Total dissolved solids (TDS) and hardness are two water quality parameters. They are usually mistaken to mean the same thing, but are they?

TDS and water hardness involve several physical and chemical parameters that determine water quality.

For chemical parameters, there are total solids, hardness, electrical conductivity, pH, and total dissolved solids. For physical parameters, there are odor, color, etc.

Difference Between TDS vs Hardness

While total dissolved solids (TDS) are defined as the overall concentration of organic compounds or non-organic salts dissolved in water, hard water is simply water with a high concentration of minerals.

Although we will explain the difference in detail below, the summary is that total dissolved solids comprise inorganic and organic substances which can’t be eliminated from your water supply by a filter paper. Water hardness entails the presence of calcium and magnesium cations, chloride, and sulfate.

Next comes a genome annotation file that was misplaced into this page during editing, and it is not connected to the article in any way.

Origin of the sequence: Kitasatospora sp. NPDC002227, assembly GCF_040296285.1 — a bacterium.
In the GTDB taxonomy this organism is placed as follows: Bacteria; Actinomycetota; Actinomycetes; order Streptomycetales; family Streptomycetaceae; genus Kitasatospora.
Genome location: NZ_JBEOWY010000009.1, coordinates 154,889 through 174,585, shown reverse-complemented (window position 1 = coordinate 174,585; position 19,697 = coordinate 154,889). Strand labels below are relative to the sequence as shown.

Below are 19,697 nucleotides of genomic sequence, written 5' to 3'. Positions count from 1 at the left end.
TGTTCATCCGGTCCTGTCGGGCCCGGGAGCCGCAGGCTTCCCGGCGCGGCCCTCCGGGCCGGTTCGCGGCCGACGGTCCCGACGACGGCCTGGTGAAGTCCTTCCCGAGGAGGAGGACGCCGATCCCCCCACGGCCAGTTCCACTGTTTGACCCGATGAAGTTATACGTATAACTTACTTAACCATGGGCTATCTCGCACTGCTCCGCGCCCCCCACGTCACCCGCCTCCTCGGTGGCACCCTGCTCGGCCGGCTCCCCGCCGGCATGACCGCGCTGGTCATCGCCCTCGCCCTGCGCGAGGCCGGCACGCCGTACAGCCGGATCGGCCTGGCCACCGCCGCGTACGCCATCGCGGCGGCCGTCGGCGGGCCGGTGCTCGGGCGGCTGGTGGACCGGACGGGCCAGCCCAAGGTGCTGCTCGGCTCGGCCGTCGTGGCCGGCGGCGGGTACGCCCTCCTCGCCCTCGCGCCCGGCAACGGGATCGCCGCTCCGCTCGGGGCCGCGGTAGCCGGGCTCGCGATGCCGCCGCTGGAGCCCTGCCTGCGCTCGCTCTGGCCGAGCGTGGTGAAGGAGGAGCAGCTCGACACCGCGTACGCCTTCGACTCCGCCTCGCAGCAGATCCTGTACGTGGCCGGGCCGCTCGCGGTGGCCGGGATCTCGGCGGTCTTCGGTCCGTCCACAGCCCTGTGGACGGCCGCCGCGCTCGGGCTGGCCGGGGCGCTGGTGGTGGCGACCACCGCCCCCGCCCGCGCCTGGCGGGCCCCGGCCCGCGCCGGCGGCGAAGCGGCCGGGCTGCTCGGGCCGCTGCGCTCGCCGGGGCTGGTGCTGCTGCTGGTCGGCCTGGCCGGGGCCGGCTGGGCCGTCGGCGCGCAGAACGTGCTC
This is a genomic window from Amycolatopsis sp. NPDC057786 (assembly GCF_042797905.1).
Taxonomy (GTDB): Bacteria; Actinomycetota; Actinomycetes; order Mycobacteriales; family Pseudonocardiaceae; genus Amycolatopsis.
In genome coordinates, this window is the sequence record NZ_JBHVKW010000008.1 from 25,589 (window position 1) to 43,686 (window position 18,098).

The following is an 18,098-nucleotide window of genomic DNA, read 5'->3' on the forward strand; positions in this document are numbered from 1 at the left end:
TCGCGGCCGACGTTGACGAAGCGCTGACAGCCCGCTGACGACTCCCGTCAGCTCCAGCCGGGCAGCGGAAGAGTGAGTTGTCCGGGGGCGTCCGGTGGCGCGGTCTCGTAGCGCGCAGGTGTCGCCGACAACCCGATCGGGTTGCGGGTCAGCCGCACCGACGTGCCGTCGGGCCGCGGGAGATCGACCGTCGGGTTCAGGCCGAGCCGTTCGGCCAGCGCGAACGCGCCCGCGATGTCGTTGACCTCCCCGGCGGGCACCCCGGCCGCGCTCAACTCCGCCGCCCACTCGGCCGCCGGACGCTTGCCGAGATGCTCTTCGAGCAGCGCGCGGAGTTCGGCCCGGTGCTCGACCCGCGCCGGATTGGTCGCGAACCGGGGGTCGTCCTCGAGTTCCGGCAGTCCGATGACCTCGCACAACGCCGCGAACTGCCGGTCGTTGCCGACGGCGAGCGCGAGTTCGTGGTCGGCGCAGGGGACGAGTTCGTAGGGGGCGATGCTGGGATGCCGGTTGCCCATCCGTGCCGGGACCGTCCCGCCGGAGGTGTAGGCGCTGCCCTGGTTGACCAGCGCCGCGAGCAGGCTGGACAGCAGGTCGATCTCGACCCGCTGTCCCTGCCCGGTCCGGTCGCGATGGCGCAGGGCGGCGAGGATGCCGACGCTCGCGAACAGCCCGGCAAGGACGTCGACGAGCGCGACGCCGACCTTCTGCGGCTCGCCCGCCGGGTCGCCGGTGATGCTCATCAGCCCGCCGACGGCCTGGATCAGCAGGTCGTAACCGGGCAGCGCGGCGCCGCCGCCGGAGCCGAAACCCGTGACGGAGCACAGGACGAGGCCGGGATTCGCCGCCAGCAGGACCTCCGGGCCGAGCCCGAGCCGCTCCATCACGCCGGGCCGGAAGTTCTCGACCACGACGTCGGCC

TDS vs Hardness Differences


TDS stands for Total Dissolved Solids, whereas hardness stands for a high concentration of minerals in the water.


Total dissolved solids or TDS in water are caused by dissolved organic matter and inorganic salts such as calcium salts.

Water hardness is caused by the presence of magnesium and calcium carbonates. Alternatively, it can also be caused by magnesium and calcium chlorides or sulfates.

Unit of Measurement

TDS is measured through ppm (parts per million) units.

Units such as mol/L (molar concentration per liter), mmol/L (millimole concentration per liter), GPG (grains per gallon) are used to quantify or measure water hardness.